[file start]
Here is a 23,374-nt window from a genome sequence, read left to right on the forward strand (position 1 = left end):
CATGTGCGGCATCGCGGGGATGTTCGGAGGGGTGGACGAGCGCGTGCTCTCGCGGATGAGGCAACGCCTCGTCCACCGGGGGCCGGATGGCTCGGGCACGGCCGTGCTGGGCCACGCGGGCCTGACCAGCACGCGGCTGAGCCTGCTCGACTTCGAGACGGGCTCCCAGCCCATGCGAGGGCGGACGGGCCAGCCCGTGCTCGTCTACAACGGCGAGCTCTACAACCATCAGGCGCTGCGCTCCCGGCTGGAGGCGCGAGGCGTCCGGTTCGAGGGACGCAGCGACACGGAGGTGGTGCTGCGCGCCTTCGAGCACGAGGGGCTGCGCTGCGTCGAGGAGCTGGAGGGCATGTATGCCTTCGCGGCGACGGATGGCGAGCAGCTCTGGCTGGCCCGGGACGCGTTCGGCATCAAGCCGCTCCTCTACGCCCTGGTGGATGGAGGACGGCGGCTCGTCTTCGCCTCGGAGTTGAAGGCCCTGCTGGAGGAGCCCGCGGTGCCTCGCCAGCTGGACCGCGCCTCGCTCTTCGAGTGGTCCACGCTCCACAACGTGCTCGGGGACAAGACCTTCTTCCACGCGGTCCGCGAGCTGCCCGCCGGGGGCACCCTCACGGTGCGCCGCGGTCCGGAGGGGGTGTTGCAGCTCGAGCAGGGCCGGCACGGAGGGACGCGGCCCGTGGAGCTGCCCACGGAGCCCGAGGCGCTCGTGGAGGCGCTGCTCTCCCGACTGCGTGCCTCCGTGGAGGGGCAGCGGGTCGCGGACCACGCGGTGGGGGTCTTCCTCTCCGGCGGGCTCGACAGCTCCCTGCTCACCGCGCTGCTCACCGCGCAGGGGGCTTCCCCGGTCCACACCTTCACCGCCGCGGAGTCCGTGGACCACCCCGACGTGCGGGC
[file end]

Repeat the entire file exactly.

Here is a 23,374-nt window from a genome sequence, read left to right on the forward strand (position 1 = left end):
CATGTGCGGCATCGCGGGGATGTTCGGAGGGGTGGACGAGCGCGTGCTCTCGCGGATGAGGCAACGCCTCGTCCACCGGGGGCCGGATGGCTCGGGCACGGCCGTGCTGGGCCACGCGGGCCTGACCAGCACGCGGCTGAGCCTGCTCGACTTCGAGACGGGCTCCCAGCCCATGCGAGGGCGGACGGGCCAGCCCGTGCTCGTCTACAACGGCGAGCTCTACAACCATCAGGCGCTGCGCTCCCGGCTGGAGGCGCGAGGCGTCCGGTTCGAGGGACGCAGCGACACGGAGGTGGTGCTGCGCGCCTTCGAGCACGAGGGGCTGCGCTGCGTCGAGGAGCTGGAGGGCATGTATGCCTTCGCGGCGACGGATGGCGAGCAGCTCTGGCTGGCCCGGGACGCGTTCGGCATCAAGCCGCTCCTCTACGCCCTGGTGGATGGAGGACGGCGGCTCGTCTTCGCCTCGGAGTTGAAGGCCCTGCTGGAGGAGCCCGCGGTGCCTCGCCAGCTGGACCGCGCCTCGCTCTTCGAGTGGTCCACGCTCCACAACGTGCTCGGGGACAAGACCTTCTTCCACGCGGTCCGCGAGCTGCCCGCCGGGGGCACCCTCACGGTGCGCCGCGGTCCGGAGGGGGTGTTGCAGCTCGAGCAGGGCCGGCACGGAGGGACGCGGCCCGTGGAGCTGCCCACGGAGCCCGAGGCGCTCGTGGAGGCGCTGCTCTCCCGACTGCGTGCCTCCGTGGAGGGGCAGCGGGTCGCGGACCACGCGGTGGGGGTCTTCCTCTCCGGCGGGCTCGACAGCTCCCTGCTCACCGCGCTGCTCACCGCGCAGGGGGCTTCCCCGGTCCACACCTTCACCGCCGCGGAGTCCGTGGACCACCCCGACGTGCGGGC